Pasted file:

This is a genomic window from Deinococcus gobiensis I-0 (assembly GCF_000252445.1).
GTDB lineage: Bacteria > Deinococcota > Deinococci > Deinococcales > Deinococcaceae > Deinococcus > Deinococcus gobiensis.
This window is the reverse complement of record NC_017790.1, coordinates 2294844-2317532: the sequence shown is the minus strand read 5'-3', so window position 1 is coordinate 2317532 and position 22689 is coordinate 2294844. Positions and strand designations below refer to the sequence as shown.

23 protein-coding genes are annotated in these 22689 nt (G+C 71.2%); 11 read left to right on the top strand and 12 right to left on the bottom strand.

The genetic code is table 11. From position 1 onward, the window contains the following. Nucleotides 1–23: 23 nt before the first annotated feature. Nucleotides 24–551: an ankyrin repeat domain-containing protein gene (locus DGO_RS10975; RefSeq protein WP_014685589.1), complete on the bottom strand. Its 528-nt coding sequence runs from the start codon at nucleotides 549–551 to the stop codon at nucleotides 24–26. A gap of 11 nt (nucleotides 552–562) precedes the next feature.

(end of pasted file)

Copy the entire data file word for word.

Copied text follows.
This is a genomic window from Deinococcus gobiensis I-0 (assembly GCF_000252445.1).
GTDB lineage: Bacteria > Deinococcota > Deinococci > Deinococcales > Deinococcaceae > Deinococcus > Deinococcus gobiensis.
This window is the reverse complement of record NC_017790.1, coordinates 2294844-2317532: the sequence shown is the minus strand read 5'-3', so window position 1 is coordinate 2317532 and position 22689 is coordinate 2294844. Positions and strand designations below refer to the sequence as shown.

23 protein-coding genes are annotated in these 22689 nt (G+C 71.2%); 11 read left to right on the top strand and 12 right to left on the bottom strand.

The genetic code is table 11. From position 1 onward, the window contains the following. Nucleotides 1–23: 23 nt before the first annotated feature. Nucleotides 24–551: an ankyrin repeat domain-containing protein gene (locus DGO_RS10975; RefSeq protein WP_014685589.1), complete on the bottom strand. Its 528-nt coding sequence runs from the start codon at nucleotides 549–551 to the stop codon at nucleotides 24–26. A gap of 11 nt (nucleotides 552–562) precedes the next feature.